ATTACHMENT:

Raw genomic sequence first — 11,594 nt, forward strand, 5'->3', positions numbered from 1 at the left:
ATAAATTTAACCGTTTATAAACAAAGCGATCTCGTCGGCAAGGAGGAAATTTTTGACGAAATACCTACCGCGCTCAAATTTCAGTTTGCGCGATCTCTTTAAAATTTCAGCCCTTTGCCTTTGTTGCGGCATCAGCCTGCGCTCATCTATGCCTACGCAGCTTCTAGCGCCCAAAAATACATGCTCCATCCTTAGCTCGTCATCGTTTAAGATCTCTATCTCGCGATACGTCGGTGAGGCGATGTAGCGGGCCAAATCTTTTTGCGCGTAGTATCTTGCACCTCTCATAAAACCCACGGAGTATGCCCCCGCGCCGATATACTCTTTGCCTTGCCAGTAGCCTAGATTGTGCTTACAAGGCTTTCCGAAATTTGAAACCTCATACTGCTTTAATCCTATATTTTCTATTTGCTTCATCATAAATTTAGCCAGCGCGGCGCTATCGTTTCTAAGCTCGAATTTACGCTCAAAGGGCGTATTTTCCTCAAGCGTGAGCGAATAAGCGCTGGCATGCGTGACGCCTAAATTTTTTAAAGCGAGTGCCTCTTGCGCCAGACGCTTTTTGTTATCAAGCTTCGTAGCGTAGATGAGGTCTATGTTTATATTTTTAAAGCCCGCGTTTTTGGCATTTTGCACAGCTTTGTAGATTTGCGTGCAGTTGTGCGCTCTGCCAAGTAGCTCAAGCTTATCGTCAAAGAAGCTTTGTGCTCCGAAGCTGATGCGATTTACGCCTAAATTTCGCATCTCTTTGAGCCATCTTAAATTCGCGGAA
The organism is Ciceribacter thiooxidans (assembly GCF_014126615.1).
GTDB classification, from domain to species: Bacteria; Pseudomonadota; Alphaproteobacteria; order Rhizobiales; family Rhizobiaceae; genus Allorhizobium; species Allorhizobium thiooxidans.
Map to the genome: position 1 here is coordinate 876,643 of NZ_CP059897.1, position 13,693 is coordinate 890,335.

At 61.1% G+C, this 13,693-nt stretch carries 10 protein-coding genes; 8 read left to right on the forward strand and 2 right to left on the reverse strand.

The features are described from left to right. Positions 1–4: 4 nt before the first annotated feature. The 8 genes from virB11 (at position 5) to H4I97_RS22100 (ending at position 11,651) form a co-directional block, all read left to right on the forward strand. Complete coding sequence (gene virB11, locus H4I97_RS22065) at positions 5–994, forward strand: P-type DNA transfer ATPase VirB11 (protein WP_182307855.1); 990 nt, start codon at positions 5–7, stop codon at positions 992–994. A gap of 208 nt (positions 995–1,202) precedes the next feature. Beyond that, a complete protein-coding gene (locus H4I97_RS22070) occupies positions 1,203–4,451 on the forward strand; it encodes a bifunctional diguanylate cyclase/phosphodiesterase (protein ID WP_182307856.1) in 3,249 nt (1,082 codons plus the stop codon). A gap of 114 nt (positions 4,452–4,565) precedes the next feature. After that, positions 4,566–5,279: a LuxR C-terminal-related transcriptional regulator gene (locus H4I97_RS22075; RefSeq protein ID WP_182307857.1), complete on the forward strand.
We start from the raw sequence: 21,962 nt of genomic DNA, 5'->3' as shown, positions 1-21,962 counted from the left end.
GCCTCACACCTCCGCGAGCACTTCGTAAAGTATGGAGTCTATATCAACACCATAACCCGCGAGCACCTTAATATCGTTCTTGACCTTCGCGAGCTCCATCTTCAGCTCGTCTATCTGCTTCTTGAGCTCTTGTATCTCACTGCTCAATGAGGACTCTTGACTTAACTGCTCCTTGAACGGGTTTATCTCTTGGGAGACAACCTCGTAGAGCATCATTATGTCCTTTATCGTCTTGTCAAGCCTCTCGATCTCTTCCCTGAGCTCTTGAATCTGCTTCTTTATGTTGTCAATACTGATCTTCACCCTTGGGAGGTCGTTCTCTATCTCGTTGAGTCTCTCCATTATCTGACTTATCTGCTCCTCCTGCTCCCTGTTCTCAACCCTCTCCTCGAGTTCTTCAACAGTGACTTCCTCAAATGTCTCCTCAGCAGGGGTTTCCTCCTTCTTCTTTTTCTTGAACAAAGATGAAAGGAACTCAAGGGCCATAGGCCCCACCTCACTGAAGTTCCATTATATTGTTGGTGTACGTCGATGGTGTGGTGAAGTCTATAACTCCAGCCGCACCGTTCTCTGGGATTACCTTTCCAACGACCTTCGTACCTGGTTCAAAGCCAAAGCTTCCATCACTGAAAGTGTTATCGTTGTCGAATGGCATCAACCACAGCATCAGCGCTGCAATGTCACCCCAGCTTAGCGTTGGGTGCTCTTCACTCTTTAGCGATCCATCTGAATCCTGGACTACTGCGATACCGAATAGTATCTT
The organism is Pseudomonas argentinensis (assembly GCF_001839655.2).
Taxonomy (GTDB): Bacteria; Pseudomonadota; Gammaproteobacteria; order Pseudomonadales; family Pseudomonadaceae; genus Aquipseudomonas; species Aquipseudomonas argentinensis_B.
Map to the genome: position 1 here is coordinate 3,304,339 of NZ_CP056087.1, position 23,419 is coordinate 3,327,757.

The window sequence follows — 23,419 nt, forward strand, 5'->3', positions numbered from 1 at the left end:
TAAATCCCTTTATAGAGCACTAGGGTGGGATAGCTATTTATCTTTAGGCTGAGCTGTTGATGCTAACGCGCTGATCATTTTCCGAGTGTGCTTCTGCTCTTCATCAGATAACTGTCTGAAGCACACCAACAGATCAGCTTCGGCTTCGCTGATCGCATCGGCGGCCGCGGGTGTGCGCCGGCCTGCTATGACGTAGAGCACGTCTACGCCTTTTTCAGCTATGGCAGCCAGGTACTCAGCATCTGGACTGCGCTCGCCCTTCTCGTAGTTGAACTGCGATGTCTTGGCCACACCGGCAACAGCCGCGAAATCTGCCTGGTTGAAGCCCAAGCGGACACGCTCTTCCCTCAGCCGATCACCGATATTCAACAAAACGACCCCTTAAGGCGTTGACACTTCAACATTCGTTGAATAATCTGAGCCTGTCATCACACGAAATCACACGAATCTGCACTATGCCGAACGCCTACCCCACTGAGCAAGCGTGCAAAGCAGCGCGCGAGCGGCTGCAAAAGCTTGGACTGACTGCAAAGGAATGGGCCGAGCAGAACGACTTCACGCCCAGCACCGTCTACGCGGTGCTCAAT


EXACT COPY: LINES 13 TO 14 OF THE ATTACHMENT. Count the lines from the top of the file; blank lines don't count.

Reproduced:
The window sequence follows — 23,419 nt, forward strand, 5'->3', positions numbered from 1 at the left end:
TAAATCCCTTTATAGAGCACTAGGGTGGGATAGCTATTTATCTTTAGGCTGAGCTGTTGATGCTAACGCGCTGATCATTTTCCGAGTGTGCTTCTGCTCTTCATCAGATAACTGTCTGAAGCACACCAACAGATCAGCTTCGGCTTCGCTGATCGCATCGGCGGCCGCGGGTGTGCGCCGGCCTGCTATGACGTAGAGCACGTCTACGCCTTTTTCAGCTATGGCAGCCAGGTACTCAGCATCTGGACTGCGCTCGCCCTTCTCGTAGTTGAACTGCGATGTCTTGGCCACACCGGCAACAGCCGCGAAATCTGCCTGGTTGAAGCCCAAGCGGACACGCTCTTCCCTCAGCCGATCACCGATATTCAACAAAACGACCCCTTAAGGCGTTGACACTTCAACATTCGTTGAATAATCTGAGCCTGTCATCACACGAAATCACACGAATCTGCACTATGCCGAACGCCTACCCCACTGAGCAAGCGTGCAAAGCAGCGCGCGAGCGGCTGCAAAAGCTTGGACTGACTGCAAAGGAATGGGCCGAGCAGAACGACTTCACGCCCAGCACCGTCTACGCGGTGCTCAAT